Although certain personality characteristics (e.g., the tendency to be shy or withdrawn) indeed place children at higher risk for being bullied, there are also a host of situational factors (e.g., being a new student in school) and social risk factors (e.g., not having a friend) that increase the likelihood of a child being or continuing to get bullied. These situational factors explain why there are more temporary than chronic victims of bullying (8).
Myth #6: Bullying involves only perpetrators and victims.
Many parents, teachers, and students view bullying as a problem that is limited to bullies and victims. Yet, there is much research showing that bullying involves more than the bully-victim dyad (9). For example, bullying incidents are typically public (rather than private) events that have witnesses. Studies based on playground observations have found that in most incidents, at least four other peers were present as witnesses, bystanders, assistants to bullies, reinforcers, or defenders of victims (10). One observation study found that in more than 50% of the observed incidents of bullying, peers reinforced bullies by passively watching. In only about 25% of the incidents did witnesses support the victim by directly intervening, distracting, or discouraging the bully (10).
Understanding facts versus myths about bullies and victims is important for intervention. The problems of victims and bullies are not the same. Victims of harassment need interventions that help them develop more positive self-views and that teach them not to blame themselves for their experiences with harassment. Interventions for bullies do not need to focus on self-esteem. Rather, bullies need to learn strategies that help them control their anger and their tendency to blame other people for their problems. And peers need to learn that bullying is a whole school problem for which everyone is responsible. There is no such thing as an innocent bystander.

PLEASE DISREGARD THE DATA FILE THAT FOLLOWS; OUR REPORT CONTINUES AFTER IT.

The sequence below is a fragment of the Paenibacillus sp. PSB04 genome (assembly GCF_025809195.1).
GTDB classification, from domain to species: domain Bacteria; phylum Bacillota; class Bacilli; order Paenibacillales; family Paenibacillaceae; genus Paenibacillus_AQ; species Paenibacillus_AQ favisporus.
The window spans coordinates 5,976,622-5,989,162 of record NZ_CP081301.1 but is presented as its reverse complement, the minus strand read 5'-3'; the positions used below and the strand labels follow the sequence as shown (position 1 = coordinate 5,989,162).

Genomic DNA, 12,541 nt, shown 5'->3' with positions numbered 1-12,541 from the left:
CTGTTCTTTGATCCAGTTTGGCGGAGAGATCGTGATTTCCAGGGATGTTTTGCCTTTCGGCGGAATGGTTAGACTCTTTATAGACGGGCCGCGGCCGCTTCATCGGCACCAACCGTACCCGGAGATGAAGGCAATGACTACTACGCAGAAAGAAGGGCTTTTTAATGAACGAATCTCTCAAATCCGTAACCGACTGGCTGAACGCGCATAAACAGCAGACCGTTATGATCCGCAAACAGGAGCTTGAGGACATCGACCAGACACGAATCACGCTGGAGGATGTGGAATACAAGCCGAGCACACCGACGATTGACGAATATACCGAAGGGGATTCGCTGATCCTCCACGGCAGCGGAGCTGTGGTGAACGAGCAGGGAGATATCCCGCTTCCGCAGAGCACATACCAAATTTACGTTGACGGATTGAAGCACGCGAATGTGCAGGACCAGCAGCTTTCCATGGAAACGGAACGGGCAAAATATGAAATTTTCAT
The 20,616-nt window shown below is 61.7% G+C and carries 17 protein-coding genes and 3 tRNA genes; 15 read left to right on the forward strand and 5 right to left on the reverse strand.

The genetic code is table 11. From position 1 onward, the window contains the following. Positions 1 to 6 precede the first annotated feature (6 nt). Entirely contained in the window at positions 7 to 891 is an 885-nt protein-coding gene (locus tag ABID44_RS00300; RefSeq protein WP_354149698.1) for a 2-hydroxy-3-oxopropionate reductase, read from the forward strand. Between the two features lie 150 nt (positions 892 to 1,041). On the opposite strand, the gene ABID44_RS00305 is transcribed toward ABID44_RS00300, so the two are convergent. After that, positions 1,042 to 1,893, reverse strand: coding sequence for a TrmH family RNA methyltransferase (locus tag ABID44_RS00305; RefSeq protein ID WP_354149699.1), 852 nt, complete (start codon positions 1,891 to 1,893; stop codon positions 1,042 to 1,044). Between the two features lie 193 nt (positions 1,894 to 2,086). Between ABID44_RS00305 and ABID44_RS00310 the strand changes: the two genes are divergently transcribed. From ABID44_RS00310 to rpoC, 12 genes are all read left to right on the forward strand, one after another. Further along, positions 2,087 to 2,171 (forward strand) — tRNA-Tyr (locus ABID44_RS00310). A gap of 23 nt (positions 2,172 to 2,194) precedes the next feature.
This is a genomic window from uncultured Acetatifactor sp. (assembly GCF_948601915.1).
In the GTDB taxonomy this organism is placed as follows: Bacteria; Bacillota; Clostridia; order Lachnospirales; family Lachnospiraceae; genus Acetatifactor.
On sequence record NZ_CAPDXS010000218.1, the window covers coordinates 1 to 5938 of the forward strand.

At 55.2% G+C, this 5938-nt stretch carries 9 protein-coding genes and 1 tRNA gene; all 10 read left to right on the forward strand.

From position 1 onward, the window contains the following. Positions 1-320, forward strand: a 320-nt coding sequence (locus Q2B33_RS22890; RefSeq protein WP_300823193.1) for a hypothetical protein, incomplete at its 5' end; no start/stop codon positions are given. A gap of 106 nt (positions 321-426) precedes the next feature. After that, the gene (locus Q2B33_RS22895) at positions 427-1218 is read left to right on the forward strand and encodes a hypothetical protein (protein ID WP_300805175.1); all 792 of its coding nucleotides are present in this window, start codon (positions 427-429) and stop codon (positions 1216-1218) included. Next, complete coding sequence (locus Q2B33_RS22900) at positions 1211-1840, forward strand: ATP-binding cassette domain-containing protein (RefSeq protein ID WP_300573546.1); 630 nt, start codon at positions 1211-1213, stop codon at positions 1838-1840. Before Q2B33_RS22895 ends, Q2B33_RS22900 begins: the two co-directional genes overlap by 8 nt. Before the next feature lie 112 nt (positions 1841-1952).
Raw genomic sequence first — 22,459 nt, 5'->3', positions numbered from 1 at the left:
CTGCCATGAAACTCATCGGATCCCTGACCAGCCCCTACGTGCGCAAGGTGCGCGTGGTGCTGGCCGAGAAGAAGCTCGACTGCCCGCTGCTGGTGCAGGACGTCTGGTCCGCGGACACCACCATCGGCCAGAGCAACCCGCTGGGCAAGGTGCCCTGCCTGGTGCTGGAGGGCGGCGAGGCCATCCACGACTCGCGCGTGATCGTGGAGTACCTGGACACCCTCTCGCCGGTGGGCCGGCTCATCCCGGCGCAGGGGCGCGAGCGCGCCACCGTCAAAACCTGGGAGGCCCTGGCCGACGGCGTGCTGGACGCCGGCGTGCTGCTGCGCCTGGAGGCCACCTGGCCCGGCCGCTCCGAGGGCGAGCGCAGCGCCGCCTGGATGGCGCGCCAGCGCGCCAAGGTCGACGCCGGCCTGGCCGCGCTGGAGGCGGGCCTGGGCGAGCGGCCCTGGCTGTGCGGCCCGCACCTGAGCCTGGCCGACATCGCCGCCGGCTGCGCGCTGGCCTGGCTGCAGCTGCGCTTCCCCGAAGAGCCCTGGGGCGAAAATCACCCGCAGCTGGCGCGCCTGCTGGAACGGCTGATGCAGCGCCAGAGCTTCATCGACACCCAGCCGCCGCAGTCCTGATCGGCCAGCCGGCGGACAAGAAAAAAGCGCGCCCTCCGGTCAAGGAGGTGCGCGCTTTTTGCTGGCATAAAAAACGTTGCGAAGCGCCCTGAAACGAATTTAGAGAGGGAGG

U.S. Department of Education Safe Schools/Healthy Students (SS/HS)
Initiative A federal grant-awarding program that allows schools districts to apply for funds to support programs that promote a safe school environment.
UCLA Center for Mental Health in Schools/School Mental Health Project
This website allows access to a clearinghouse of resources for enhancing mental health in schools. Among the resources that can be accessed are consumer information outlets, national organizations whose mission focuses on mental health in schools, relevant government agencies, listservs, and electronic journals and newsletters.
For further reading
Hyman, I., Kay, B., Tabori, A., Weber, M., Mahon, M., & Cohen, I. (2006). Bullying: Theory, research, and interventions. In C. Evertson & C. Weinstein (Eds.), Handbook of classroom management: Research, practice, and contemporary issues (pp. 855-884). Mahwah, N.J.: Lawrence Erlbaum.
A comprehensive and up-to-date review of the topic of bullying in schools. There is a particularly relevant section on interventions to address school bullying